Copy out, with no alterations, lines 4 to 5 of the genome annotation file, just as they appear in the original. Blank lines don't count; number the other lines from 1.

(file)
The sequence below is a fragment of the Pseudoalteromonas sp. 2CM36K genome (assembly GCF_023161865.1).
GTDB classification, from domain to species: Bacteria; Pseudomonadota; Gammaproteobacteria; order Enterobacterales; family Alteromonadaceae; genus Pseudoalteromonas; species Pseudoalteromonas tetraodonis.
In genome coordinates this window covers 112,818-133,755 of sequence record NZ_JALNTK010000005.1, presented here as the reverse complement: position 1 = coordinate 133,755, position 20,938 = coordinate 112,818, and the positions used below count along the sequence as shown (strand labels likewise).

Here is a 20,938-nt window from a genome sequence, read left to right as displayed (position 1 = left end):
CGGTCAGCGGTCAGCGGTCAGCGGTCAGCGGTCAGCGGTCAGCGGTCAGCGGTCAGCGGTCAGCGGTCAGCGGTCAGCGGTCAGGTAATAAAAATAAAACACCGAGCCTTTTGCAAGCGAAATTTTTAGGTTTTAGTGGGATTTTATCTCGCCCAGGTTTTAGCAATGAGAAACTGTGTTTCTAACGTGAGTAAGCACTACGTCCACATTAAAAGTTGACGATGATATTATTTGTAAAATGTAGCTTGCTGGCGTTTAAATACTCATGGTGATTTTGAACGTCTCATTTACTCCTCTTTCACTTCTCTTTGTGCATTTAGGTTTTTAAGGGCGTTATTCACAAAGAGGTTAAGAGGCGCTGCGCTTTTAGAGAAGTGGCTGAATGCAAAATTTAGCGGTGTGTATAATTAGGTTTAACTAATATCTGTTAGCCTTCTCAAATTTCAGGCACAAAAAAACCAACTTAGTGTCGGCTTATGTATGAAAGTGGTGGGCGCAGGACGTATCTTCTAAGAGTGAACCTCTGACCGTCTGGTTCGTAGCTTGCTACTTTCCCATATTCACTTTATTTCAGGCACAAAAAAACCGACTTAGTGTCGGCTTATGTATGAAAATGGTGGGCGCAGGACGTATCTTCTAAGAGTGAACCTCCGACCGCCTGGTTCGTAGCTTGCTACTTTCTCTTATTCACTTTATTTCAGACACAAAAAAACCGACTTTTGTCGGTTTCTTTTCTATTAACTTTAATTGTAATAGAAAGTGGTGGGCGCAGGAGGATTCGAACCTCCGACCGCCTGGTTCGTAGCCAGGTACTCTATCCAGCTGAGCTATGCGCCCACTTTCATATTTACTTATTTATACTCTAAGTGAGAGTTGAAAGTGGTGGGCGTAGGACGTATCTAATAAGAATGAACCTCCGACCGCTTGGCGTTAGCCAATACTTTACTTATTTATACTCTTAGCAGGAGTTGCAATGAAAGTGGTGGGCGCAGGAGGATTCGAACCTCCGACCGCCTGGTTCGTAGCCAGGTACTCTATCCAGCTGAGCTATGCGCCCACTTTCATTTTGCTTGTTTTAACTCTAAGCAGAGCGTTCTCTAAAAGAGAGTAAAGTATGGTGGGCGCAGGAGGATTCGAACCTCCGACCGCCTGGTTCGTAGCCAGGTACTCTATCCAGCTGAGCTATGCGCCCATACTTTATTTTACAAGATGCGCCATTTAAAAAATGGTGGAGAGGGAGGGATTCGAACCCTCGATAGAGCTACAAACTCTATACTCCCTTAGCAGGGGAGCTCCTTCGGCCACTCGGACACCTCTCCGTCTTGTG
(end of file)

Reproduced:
Here is a 20,938-nt window from a genome sequence, read left to right as displayed (position 1 = left end):
CGGTCAGCGGTCAGCGGTCAGCGGTCAGCGGTCAGCGGTCAGCGGTCAGCGGTCAGCGGTCAGCGGTCAGCGGTCAGCGGTCAGGTAATAAAAATAAAACACCGAGCCTTTTGCAAGCGAAATTTTTAGGTTTTAGTGGGATTTTATCTCGCCCAGGTTTTAGCAATGAGAAACTGTGTTTCTAACGTGAGTAAGCACTACGTCCACATTAAAAGTTGACGATGATATTATTTGTAAAATGTAGCTTGCTGGCGTTTAAATACTCATGGTGATTTTGAACGTCTCATTTACTCCTCTTTCACTTCTCTTTGTGCATTTAGGTTTTTAAGGGCGTTATTCACAAAGAGGTTAAGAGGCGCTGCGCTTTTAGAGAAGTGGCTGAATGCAAAATTTAGCGGTGTGTATAATTAGGTTTAACTAATATCTGTTAGCCTTCTCAAATTTCAGGCACAAAAAAACCAACTTAGTGTCGGCTTATGTATGAAAGTGGTGGGCGCAGGACGTATCTTCTAAGAGTGAACCTCTGACCGTCTGGTTCGTAGCTTGCTACTTTCCCATATTCACTTTATTTCAGGCACAAAAAAACCGACTTAGTGTCGGCTTATGTATGAAAATGGTGGGCGCAGGACGTATCTTCTAAGAGTGAACCTCCGACCGCCTGGTTCGTAGCTTGCTACTTTCTCTTATTCACTTTATTTCAGACACAAAAAAACCGACTTTTGTCGGTTTCTTTTCTATTAACTTTAATTGTAATAGAAAGTGGTGGGCGCAGGAGGATTCGAACCTCCGACCGCCTGGTTCGTAGCCAGGTACTCTATCCAGCTGAGCTATGCGCCCACTTTCATATTTACTTATTTATACTCTAAGTGAGAGTTGAAAGTGGTGGGCGTAGGACGTATCTAATAAGAATGAACCTCCGACCGCTTGGCGTTAGCCAATACTTTACTTATTTATACTCTTAGCAGGAGTTGCAATGAAAGTGGTGGGCGCAGGAGGATTCGAACCTCCGACCGCCTGGTTCGTAGCCAGGTACTCTATCCAGCTGAGCTATGCGCCCACTTTCATTTTGCTTGTTTTAACTCTAAGCAGAGCGTTCTCTAAAAGAGAGTAAAGTATGGTGGGCGCAGGAGGATTCGAACCTCCGACCGCCTGGTTCGTAGCCAGGTACTCTATCCAGCTGAGCTATGCGCCCATACTTTATTTTACAAGATGCGCCATTTAAAAAATGGTGGAGAGGGAGGGATTCGAACCCTCGATAGAGCTACAAACTCTATACTCCCTTAGCAGGGGAGCTCCTTCGGCCACTCGGACACCTCTCCGTCTTGTG